“Terrible thing, people thinking they have to let them go. What a waste.”
Will looked up, startled by the new voice in the room. He had been so consumed by his sadness, preoccupied by the events at hand, that he hadn’t noticed the other occupant of the waiting room. A man sat in a chair in the corner, half hidden by a glossy magazine. His hair was white and wild, long enough to graze his shoulder blades and wide enough to make him look like he had just licked the inside of an electrical socket. His eyes were terrible, twitchy, with one pointing left and one pointing straight ahead, both milky white with seasoned cataracts. The man had a mild palsy in one hand, a hand that was curled and arthritic. His skin was wrinkled and weathered, a sickly shade of white and grey and blue. His lips were dry and cracked, caked with the crust of age, snacks, and mild dehydration. His clothes were disheveled and eccentric, red denim leggings paired with an untucked paisley shirt and bejeweled suspenders.
“Don’t you agree?” the geriatric mess asked Will.
“I’m sorry?” Will said, still mesmerized by the mess of a man before him.
“Your dog there,” the man said, pointing at Bailey. “Tis a shame you feel the need to let her go, don’t you think?”
Will nodded, not really picking up what this lunatic was throwing down. A twinge of anger nagged at Will’s brain. Was this man insinuating that Will was making the wrong choice? That it wasn’t time to let go yet? Making the wrong decision was Will’s worst nightmare. A cacophony of guilt flooded over him, brought forth by this tottering old fucker.
“Oh now, don’t look so ruffled, son,” the man said, eyes twitching this way and that. “I don’t mean to suggest you shouldn’t be doing this. If she’s suffering, she needs to go; that’s your duty as her best friend, and one of a responsible pet owner. I’m merely suggesting you need not say goodbye. Not yet. Maybe not ever.”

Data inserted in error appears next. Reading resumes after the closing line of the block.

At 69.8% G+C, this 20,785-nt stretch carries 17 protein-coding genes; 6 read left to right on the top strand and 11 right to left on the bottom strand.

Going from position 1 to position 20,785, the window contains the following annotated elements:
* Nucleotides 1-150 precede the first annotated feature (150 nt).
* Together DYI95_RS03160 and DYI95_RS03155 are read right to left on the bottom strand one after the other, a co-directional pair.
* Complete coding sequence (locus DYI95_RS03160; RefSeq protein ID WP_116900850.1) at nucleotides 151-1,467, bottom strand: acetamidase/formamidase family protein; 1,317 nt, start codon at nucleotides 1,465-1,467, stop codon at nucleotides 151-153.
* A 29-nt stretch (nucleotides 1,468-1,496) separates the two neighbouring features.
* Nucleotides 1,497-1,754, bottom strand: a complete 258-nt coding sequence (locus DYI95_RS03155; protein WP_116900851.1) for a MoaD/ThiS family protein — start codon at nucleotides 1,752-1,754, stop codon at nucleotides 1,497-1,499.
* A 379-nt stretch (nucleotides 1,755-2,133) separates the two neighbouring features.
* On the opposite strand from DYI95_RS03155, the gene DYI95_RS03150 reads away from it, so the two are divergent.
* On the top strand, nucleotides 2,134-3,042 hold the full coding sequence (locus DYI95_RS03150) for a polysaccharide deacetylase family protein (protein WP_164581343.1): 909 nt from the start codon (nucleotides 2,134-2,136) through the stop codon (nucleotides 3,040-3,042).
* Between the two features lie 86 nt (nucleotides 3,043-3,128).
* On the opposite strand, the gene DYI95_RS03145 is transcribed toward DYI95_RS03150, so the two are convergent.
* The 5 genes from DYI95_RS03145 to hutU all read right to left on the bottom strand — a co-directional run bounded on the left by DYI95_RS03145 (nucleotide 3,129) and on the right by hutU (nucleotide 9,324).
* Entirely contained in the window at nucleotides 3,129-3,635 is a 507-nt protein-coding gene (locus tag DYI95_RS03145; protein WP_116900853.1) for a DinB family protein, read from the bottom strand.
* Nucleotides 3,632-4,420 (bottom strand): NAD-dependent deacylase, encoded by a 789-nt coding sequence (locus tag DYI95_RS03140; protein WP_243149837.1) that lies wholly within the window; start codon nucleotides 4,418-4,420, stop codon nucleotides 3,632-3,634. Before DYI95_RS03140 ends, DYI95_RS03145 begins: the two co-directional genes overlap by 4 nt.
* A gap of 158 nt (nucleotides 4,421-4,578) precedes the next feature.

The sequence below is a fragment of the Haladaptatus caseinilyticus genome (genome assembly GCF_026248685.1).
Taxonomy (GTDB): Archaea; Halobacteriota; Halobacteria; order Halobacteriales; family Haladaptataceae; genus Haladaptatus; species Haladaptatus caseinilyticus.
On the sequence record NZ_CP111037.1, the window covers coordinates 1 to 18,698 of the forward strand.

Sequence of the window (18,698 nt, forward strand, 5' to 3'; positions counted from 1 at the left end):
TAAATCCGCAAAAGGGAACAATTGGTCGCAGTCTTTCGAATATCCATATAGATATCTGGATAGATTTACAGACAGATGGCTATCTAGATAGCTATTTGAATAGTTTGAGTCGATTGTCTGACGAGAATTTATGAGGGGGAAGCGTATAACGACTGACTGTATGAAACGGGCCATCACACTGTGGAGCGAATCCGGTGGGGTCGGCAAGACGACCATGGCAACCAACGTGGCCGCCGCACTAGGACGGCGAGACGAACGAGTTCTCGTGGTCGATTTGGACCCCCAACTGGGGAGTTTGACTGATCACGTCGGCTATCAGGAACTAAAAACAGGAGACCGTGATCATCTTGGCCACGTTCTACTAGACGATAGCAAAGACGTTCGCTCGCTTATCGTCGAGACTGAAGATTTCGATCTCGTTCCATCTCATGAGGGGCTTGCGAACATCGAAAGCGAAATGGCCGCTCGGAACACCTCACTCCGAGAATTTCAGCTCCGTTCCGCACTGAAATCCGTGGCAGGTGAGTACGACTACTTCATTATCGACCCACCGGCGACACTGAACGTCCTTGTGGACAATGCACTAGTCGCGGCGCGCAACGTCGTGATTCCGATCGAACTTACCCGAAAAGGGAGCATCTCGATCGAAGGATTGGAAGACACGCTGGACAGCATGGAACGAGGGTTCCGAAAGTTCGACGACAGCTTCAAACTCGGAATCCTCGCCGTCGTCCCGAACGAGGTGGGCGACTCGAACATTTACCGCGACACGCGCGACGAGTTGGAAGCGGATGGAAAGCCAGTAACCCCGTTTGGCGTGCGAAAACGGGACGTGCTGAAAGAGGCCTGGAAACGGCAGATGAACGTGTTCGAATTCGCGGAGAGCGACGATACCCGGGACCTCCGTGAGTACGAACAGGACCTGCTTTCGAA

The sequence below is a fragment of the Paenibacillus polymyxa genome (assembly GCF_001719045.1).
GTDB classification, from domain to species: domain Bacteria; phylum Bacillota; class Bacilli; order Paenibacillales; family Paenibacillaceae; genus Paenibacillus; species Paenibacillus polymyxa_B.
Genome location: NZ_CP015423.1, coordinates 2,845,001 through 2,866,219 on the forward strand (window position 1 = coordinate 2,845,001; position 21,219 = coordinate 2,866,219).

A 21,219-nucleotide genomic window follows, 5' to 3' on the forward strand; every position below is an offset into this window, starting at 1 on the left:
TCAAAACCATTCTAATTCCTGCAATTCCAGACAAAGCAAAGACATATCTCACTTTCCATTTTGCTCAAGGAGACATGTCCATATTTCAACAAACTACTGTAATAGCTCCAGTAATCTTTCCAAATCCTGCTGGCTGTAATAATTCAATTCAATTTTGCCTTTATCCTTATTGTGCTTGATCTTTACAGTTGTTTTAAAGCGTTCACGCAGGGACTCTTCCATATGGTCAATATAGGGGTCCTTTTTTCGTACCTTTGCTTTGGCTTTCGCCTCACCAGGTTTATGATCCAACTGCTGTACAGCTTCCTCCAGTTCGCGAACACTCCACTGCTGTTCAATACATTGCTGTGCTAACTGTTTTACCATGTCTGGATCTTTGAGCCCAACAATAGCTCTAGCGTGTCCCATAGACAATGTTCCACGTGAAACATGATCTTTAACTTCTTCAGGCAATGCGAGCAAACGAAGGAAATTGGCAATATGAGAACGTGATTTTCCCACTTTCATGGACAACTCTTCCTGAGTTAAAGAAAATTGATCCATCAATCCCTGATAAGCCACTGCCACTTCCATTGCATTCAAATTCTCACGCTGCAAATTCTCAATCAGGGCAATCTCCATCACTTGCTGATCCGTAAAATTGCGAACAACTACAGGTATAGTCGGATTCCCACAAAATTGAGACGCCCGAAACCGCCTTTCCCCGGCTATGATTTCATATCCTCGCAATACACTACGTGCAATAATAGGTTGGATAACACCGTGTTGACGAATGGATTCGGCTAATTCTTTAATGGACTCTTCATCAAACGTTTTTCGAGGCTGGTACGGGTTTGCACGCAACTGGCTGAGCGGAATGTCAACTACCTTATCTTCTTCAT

Will rubbed his head, simultaneously scratching Bailey’s tummy.
“I’m sorry, are you with someone?” Will asked. “Do you have a pet here?”
“How incredibly dense of me,” the man said, extending his hand for a shake. “Ferris. Ferris Salazar. Very pleased to make your acquaintance.”
“Will Sampson,” Will said, not extending his hand.
“And who is this lovely creature?” Ferris asked, motioning at Bailey.
“Bailey,” Will said.
“Well I’m pleased to meet you too, Bailey,” Ferris said. “Sorry we met so late, but better late than not at all.” Ferris didn‘t make a move to touch Bailey. He likely sensed that Will’s bristles were up and he was ready to pounce like a spider monkey, especially if his soon-to-be departed fur baby was threatened in any way.
“Where will she go?” Ferris asked, directing his one less terrible eye towards Will.
“Excuse me?” Will asked.
“When she’s done,” Ferris said. “Once the poison has entered her veins and stilled her heart. Once her last breath escapes her lungs, and she is going, going, gone.”
“I think I want to be left alone right now,” Will said.
“I think you do, too. But not completely alone. I think you want her with you still. Am I correct?”
“Of course, but-“
“Well here,” Ferris said. “Something to consider, to toy with in your grieving mind. They will ask you, and you will ponder, and you will decide. Then you will question your decision. Cremation or burial, burial or cremation? Keep her ashes with you, near you, or give her body back to the earth, bury her, let her go. By herself, or in a mass grave with others whose people were forced into letting go.”